Exercising after pacemaker

I've had my pacemaker for over a year now, and unfortunatly I haven't felt any significant improvment.. Aside from my heart beating up to 160bpm, my max pre-pacemaker was about 90bpm on the stress test. Anyways, I have been struggling to pushing myself and get exercise  with my pacemaker. I have anxiety and fear that has been holding me back from  just see how far I can go. This is partly due to the fact that, in previous attempts at working out (brisk walk/jogging) I would get my heart rate up, but would eventually get scared after seeing such high bpm and stop. And I would get an episode of tackycardia hours following the workout. Has anyone else had a similar experience or faced any anxiety when exercising? 


Exercising after pacemaker

by Gemita - 2023-10-27 06:31:08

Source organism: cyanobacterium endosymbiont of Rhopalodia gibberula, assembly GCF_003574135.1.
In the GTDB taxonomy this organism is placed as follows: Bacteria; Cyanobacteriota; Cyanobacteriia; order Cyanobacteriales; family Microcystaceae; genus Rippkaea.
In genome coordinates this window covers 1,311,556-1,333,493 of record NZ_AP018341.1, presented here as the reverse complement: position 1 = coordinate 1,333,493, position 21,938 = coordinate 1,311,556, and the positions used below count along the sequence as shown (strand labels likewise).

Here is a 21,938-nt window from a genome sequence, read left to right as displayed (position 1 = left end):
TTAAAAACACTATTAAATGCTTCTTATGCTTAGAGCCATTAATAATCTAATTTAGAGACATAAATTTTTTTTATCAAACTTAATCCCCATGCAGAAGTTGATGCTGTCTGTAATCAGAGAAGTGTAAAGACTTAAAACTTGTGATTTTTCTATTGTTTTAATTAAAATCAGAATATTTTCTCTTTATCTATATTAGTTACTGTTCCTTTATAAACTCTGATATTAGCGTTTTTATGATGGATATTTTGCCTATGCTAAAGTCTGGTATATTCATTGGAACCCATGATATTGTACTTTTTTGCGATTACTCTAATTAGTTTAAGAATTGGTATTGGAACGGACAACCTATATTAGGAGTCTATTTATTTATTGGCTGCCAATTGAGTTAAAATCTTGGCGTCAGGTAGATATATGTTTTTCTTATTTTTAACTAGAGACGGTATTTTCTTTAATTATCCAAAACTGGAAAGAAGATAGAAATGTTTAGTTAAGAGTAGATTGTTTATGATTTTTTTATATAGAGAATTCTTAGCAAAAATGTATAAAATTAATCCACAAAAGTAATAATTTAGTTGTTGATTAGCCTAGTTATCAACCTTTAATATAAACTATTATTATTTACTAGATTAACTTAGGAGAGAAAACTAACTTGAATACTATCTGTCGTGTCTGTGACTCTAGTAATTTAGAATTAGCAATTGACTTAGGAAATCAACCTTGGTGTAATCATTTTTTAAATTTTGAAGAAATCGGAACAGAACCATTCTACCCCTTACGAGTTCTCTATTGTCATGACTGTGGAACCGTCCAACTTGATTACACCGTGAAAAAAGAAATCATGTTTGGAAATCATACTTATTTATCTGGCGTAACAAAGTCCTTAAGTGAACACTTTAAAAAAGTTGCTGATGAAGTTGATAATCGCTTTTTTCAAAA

Vtl:  from your post, I see two problems.  One clearly being with your continuing anxiety and the other possibly being with your settings, in particular a setting like Rate Response or other related setting that may need adjusting.   You clearly state “I have anxiety and fear that has been holding me back from just seeing how far I can go. This is partly due to the fact that, in previous attempts at working out (brisk walk/jogging) I would get my heart rate up, but would eventually get scared after seeing such high bpm and stop”.  

What I am picking up is not your inability to exercise with your pacemaker, but your fear of pushing yourself too much when you reach or see a higher heart rate displayed on your monitor.  One way of helping is perhaps not to check your heart rate each time you exercise and to just live your life and enjoy your exercise, without restriction.  Your body would certainly tell you if you got into trouble since you might pass out, get breathless, experience chest pain or other symptoms and I don’t think you are getting symptoms like these are you?